Engineering sector in a tight spot after US withdraws GSP benefits, says expert

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Published: June 2, 2019 1:37:35 PM

While high-end engineering exporters will have to take a hit of 2-3 per cent margin, the low-value products, which constitute 40 per cent of the sectors' total value, may find it difficult to survive, if the matter is not sorted in the next two-four months.

Under the GSP programme, nearly 2,000 products including auto components and textile materials can enter the US duty-free if the beneficiary countries meet the eligibility criteria established by Congress.

With the US withdrawing GSP benefits, the engineering sector in India seems to be in a tight spot as its exports to the western country under the programme account for about 44 per cent of the total annual duty benefits of USD 5.6 billion, an expert has said.

In 2018-19 fiscal, the engineering exports to the Land of Liberty stood at USD 331 billion.

Of the total annual benefit of USD 5.6 billion India had been receiving from the US, the value of GSP benefit for engineering exports account for USD 2.5 billion, Rakesh Shah, the former chairman of Engineering Export Promotion Council of India (EEPC India), told PTI on Sunday.

While high-end engineering exporters will have to take a hit of 2-3 per cent margin, the low-value products, which constitute 40 per cent of the sectors’ total value, may find it difficult to survive, if the matter is not sorted in the next two-four months, he maintained.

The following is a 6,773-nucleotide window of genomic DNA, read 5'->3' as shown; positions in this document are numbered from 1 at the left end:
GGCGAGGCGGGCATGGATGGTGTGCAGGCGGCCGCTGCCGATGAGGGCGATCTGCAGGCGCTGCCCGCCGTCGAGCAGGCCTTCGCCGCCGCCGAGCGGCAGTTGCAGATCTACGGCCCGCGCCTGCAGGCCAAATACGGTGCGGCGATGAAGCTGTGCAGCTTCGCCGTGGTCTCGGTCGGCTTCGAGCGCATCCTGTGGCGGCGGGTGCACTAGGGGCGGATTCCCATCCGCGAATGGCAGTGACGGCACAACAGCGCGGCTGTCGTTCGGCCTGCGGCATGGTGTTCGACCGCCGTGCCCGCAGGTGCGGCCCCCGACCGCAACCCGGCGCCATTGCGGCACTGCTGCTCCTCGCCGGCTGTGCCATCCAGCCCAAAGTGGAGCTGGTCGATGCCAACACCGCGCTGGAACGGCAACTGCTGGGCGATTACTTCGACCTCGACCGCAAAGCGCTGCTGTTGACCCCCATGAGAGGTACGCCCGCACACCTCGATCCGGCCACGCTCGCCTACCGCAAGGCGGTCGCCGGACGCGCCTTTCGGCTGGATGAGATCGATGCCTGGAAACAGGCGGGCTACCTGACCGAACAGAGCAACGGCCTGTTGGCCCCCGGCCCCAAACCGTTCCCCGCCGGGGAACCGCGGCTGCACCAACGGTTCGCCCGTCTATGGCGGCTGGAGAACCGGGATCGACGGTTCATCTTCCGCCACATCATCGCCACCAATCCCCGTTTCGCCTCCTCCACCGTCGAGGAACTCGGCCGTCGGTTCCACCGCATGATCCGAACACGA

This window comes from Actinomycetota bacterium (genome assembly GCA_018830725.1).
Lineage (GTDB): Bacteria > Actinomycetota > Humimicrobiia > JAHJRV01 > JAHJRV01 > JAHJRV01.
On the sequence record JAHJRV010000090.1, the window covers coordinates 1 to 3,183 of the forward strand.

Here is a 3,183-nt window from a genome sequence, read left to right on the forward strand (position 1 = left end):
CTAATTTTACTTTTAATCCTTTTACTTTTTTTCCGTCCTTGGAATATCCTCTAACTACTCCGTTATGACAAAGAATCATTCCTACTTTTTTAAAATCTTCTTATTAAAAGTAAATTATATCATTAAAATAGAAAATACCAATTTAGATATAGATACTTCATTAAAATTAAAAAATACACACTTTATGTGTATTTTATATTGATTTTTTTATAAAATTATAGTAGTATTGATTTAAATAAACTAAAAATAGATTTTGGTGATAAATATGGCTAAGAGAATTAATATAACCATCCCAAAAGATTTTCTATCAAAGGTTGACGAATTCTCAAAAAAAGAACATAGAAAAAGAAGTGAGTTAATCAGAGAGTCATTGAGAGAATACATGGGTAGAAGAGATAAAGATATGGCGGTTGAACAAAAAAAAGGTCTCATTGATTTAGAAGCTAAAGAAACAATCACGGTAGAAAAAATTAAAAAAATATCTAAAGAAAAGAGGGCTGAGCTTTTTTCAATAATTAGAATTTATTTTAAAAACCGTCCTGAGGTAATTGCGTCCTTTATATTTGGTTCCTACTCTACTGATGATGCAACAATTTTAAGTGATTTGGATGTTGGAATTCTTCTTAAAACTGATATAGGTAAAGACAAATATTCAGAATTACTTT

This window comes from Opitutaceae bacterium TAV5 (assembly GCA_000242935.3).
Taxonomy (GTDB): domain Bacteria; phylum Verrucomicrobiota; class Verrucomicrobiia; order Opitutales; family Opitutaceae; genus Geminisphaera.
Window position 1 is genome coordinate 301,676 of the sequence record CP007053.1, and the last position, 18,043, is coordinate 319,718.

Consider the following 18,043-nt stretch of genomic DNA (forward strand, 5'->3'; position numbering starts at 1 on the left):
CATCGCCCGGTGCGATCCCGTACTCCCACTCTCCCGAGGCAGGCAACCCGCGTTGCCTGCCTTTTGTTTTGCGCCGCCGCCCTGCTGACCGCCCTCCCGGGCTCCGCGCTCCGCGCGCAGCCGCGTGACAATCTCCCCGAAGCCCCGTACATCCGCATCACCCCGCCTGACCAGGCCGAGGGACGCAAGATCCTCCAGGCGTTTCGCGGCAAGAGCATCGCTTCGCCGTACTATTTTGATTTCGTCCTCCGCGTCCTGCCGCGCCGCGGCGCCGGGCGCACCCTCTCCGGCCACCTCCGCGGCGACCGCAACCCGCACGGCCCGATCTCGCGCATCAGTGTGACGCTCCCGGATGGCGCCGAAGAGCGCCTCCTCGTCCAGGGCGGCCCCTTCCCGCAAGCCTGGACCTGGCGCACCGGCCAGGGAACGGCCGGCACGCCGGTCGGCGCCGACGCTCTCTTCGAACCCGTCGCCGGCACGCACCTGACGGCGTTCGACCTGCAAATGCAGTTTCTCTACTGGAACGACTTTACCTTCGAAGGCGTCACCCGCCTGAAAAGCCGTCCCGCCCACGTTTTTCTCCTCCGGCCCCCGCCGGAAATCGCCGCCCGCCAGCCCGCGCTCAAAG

The exporters’ fraternity is pinning hopes on the newly sworn-in Union Commerce Minister, Piyush Goyal, to find an amicable solution to the trade hurdle, at a time when Indian exporters were gearing up to get a share of Chinese exports in wake of mounting trade tension between the US and the dragon country, Shah said.

“It won’t be a major problem if the matter gets sorted out in the next 2-4 months as the exporting units will get to fulfill the existing orders,” the former EEPC chairman said.

The Generalized System of Preference (GSP) is the largest and oldest US trade preference programme, designed to promote economic development by allowing duty-free entry for thousands of products from designated beneficiary countries.

Under the programme, nearly 2,000 products including auto components and textile materials can enter the US duty-free if the beneficiary countries meet the eligibility criteria established by Congress.

The Centre on Saturday called the development “unfortunate” and said, “India, like the US and other nations, shall always uphold its national interest in these matters.”

A statement released by EEPC India Chairman Ravi Sehgal said the organization supports the government’s response to the issue.

“EEPC India fully supports the Indian government’s response to the US withdrawal of the GSP benefits and are hopeful that the two nations would stay gainfully engaged to resolve all the trade issues to their mutual interests. The US would continue to remain our important trading partner,” Sehgal said in the statement.

Shah said the new government will be under pressure for a stimulus to offset the impact from the US move.

The job market, which is already under pressure, will have to face additional blows in sectors hit by the US decision, he added.

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